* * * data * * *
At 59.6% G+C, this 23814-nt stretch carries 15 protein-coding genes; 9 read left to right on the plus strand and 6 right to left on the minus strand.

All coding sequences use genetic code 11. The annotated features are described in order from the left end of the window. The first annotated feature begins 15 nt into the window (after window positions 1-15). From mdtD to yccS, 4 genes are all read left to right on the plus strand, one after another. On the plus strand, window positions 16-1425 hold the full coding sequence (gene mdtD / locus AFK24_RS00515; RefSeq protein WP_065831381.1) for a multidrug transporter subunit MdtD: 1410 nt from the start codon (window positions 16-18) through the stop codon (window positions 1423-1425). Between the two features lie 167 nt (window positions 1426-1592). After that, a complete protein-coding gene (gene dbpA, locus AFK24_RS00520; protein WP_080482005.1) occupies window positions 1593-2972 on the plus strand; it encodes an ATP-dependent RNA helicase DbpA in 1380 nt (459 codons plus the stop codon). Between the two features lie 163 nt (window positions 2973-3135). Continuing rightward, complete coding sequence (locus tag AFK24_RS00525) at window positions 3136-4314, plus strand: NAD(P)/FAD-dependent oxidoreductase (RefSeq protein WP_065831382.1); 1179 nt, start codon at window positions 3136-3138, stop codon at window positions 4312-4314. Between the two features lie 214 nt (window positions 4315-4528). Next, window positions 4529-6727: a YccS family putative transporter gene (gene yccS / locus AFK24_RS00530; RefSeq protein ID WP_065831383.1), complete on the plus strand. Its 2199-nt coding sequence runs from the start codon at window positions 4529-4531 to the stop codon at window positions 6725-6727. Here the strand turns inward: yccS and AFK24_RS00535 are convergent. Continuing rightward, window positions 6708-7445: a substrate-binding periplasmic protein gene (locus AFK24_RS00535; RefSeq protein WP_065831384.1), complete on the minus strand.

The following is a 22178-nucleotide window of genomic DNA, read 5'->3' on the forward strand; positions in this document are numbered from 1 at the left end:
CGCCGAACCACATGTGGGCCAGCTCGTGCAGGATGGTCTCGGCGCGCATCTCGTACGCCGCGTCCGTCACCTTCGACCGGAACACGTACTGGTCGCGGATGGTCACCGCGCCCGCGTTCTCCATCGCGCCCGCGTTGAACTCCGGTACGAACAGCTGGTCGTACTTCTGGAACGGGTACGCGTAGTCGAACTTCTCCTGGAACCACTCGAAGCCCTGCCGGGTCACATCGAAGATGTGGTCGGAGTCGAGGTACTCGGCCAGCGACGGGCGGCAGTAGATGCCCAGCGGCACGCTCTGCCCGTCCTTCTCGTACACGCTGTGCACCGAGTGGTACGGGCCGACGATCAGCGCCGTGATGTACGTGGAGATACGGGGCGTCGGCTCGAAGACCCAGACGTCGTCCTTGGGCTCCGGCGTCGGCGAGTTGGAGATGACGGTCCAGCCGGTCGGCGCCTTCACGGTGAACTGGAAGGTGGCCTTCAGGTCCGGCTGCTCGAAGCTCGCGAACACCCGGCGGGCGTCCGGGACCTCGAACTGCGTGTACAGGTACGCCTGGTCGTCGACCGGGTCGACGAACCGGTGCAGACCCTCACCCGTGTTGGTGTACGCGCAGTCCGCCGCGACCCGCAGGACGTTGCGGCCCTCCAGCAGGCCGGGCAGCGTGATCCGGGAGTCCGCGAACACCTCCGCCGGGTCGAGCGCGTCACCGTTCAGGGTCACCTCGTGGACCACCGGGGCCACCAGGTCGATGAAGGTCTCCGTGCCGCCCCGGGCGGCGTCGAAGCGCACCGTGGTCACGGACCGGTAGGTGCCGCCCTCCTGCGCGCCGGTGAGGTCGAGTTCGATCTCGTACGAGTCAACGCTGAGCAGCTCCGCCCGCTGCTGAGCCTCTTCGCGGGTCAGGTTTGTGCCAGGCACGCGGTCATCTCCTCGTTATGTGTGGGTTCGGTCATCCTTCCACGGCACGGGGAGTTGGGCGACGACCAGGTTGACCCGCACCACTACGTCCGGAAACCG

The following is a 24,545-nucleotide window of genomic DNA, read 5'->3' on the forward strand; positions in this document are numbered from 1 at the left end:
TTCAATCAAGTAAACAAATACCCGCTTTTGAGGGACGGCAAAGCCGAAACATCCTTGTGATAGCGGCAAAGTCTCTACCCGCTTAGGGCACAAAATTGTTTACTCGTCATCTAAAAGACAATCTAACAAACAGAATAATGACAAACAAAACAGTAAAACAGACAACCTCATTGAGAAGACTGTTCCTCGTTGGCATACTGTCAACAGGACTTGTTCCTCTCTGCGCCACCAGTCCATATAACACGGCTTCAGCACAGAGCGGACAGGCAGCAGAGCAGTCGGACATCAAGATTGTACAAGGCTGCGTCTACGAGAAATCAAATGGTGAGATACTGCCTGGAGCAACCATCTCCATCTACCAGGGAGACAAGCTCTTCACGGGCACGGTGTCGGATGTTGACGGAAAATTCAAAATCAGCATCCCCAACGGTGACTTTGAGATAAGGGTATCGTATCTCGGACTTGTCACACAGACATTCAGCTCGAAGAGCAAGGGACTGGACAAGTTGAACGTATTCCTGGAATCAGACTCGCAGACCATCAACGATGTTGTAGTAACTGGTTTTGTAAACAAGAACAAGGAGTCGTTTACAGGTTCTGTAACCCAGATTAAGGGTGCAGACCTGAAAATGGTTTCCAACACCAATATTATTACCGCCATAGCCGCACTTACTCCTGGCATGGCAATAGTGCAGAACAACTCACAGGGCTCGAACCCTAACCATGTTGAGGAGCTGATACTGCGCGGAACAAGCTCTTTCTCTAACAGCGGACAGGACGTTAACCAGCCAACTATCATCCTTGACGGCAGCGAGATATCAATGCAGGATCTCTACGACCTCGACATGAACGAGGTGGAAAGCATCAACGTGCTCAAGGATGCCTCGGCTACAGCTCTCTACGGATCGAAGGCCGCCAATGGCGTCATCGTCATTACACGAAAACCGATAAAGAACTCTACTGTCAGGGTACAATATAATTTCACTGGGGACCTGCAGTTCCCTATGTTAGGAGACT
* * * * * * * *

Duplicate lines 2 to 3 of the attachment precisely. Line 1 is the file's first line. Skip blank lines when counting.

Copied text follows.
All coding sequences use genetic code 11. The annotated features are described in order from the left end of the window. The first annotated feature begins 15 nt into the window (after window positions 1-15). From mdtD to yccS, 4 genes are all read left to right on the plus strand, one after another. On the plus strand, window positions 16-1425 hold the full coding sequence (gene mdtD / locus AFK24_RS00515; RefSeq protein WP_065831381.1) for a multidrug transporter subunit MdtD: 1410 nt from the start codon (window positions 16-18) through the stop codon (window positions 1423-1425). Between the two features lie 167 nt (window positions 1426-1592). After that, a complete protein-coding gene (gene dbpA, locus AFK24_RS00520; protein WP_080482005.1) occupies window positions 1593-2972 on the plus strand; it encodes an ATP-dependent RNA helicase DbpA in 1380 nt (459 codons plus the stop codon). Between the two features lie 163 nt (window positions 2973-3135). Continuing rightward, complete coding sequence (locus tag AFK24_RS00525) at window positions 3136-4314, plus strand: NAD(P)/FAD-dependent oxidoreductase (RefSeq protein WP_065831382.1); 1179 nt, start codon at window positions 3136-3138, stop codon at window positions 4312-4314. Between the two features lie 214 nt (window positions 4315-4528). Next, window positions 4529-6727: a YccS family putative transporter gene (gene yccS / locus AFK24_RS00530; RefSeq protein ID WP_065831383.1), complete on the plus strand. Its 2199-nt coding sequence runs from the start codon at window positions 4529-4531 to the stop codon at window positions 6725-6727. Here the strand turns inward: yccS and AFK24_RS00535 are convergent. Continuing rightward, window positions 6708-7445: a substrate-binding periplasmic protein gene (locus AFK24_RS00535; RefSeq protein WP_065831384.1), complete on the minus strand.

The following is a 22178-nucleotide window of genomic DNA, read 5'->3' on the forward strand; positions in this document are numbered from 1 at the left end: